EK-hairlines
Elizabeth Kostina, Hairlines, 2020, Installation view

LG: What are your favorite aspects of the piece?

EK: “The film. There’s so much more I wish I could have kept in.
Specifically, when the cord slides up Sam’s head while it’s being shaved, at the beginning/end of the film. I get shivers every time. Every. Time. It’s so weird. I remember my reaction to being there, the hair’s texture, the sound of the razor, the way the carpet felt? I can’t explain it at all.

It’s a moment that makes me want to stop the film and brush off the hair and yet, not… because who am I to abridge life? To change it? Being allowed to observe these moments feels sacred, unfiltered in the best way.

Just letting it all play out is the best”


 

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Your Blood + Mine: A Meditation on Identity
Justin Li ‘20
January 23 – February 27, 2020

Justin approached the Lamont Gallery last year with his idea for an exhibition featuring a collection of portraits and self-portraits. Throughout the year, he worked with a team of student curators / Lamont Gallery proctors to build the various elements of the exhibition. These included writing a press release, creating publicity, crafting a layout plan for the pieces, and working as a team with an art installer to create the final exhibition.

Excerpt from the press release written by student curators:

“This exhibition of oil portraits on canvas, explores identity, coming of age, and being a queer youth of color.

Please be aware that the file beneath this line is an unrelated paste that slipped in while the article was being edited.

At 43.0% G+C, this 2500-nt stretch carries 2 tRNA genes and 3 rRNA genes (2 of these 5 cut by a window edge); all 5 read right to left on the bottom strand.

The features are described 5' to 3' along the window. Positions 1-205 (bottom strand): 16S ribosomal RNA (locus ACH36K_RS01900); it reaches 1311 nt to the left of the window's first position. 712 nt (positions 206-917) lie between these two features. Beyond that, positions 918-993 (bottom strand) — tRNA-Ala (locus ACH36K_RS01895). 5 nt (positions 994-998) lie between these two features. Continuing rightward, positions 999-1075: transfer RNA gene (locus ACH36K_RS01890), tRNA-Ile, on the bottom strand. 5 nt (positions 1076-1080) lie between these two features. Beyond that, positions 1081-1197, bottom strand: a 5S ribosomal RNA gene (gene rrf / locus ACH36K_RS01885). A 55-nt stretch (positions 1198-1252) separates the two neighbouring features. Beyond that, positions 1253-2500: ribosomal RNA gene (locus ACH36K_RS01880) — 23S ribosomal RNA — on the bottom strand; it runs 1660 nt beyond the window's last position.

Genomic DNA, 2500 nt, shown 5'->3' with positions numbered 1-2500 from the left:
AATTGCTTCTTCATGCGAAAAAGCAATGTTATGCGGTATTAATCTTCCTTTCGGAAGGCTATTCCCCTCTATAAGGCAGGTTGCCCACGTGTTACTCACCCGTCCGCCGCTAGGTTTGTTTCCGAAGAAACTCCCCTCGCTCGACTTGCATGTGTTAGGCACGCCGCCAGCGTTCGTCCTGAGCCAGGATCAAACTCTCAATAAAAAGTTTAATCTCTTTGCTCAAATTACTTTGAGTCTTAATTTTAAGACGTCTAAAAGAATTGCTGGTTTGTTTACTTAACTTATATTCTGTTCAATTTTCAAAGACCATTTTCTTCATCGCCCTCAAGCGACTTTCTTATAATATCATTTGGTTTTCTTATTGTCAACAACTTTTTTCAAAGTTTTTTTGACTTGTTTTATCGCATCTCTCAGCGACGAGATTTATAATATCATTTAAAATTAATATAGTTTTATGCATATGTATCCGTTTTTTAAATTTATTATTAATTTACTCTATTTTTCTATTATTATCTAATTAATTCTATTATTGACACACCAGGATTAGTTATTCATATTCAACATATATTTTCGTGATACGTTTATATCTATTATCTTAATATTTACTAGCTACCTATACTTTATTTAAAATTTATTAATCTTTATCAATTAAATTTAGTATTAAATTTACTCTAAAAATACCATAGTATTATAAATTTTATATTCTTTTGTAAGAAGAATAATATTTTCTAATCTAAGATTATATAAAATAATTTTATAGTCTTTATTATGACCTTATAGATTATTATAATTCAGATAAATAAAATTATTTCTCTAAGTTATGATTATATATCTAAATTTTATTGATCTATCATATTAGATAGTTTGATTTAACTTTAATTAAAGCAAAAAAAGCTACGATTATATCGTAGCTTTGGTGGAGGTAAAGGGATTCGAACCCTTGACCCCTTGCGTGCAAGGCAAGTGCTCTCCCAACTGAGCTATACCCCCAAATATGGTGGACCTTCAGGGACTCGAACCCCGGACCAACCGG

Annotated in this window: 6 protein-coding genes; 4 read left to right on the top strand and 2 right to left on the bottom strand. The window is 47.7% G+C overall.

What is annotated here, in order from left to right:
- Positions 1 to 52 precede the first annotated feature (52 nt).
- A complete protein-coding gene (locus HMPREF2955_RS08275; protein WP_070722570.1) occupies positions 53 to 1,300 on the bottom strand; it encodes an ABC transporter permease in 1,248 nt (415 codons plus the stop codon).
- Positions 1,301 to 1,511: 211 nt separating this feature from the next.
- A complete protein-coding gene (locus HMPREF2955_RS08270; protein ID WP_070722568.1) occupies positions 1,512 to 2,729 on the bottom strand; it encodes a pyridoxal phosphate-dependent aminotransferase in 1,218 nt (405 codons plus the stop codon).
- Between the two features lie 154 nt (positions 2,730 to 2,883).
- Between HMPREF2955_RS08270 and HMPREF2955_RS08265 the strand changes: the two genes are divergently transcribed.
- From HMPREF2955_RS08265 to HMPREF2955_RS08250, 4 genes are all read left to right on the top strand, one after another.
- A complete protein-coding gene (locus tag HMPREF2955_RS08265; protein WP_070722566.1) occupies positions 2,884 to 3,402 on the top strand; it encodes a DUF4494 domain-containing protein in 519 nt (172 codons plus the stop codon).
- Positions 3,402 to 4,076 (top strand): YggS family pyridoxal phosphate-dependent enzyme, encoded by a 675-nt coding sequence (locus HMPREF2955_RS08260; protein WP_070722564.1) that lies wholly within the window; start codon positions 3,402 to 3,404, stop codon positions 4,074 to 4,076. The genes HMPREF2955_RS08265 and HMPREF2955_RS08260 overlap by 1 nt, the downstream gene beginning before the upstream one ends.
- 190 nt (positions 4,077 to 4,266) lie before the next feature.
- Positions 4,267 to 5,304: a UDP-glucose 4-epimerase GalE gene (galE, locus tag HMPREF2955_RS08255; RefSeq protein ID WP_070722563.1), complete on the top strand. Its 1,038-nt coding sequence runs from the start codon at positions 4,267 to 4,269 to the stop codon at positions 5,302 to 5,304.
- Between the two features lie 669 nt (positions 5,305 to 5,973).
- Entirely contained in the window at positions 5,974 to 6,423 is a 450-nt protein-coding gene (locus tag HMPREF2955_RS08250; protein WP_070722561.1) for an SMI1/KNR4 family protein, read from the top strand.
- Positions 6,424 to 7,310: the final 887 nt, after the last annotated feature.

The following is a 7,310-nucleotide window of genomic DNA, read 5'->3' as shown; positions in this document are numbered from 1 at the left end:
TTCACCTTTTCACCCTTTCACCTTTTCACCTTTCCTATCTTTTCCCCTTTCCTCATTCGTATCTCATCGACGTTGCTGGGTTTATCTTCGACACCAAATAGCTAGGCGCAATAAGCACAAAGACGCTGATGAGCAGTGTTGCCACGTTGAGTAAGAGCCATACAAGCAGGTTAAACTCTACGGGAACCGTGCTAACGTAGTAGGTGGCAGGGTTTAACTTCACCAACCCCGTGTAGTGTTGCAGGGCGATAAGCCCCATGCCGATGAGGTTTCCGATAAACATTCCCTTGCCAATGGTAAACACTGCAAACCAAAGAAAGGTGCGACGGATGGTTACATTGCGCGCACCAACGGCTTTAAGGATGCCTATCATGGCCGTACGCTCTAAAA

Li’s works also highlight the dichotomy between the masculine and feminine, and how he has struggled with it in light of his queer, Asian, and male identities. Li notes: ‘Through my portraiture, I hope to tell nuanced stories about identity that we often overlook. By exploring the complexity of intersectionality, I can illuminate the multiple layers of my own identity.’

The large scale of his works and his delicate balance of realism and abstraction further impresses the vibrant qualities of his paintings upon the viewer. The work in the exhibition also addresses LGBT concerns.”

Li-group
Justin Li, Your Blood and Mine, 2020, Installation view

Justin Li’s thoughts:

Curating this exhibit was incredibly rewarding. I worked primarily with Ms. O’Neal and the gallery curators (Anne, Katie, and Sarah), though many other people helped tie everything together. I loved designing the layout of the exhibition, as I’m interested in interior design. I also had fun decorating and planning out logistics. I’m grateful for the opportunity to exhibit my work and practice curation in a professional setting.”

 

Project Advisors: Lamont Gallery and the Exeter Art Department
Student Curators: Anne Chen ‘22, Katie Dowling ‘22, Sarah Kang ‘21
Special thanks to Dale Atkins, Lamont Gallery Attendant for her installation assistance


 

More information about these exhibitions along with other past student projects can be found on the Students Projects page of our website.

 

–  Stacey Durand, Lamont Gallery Manager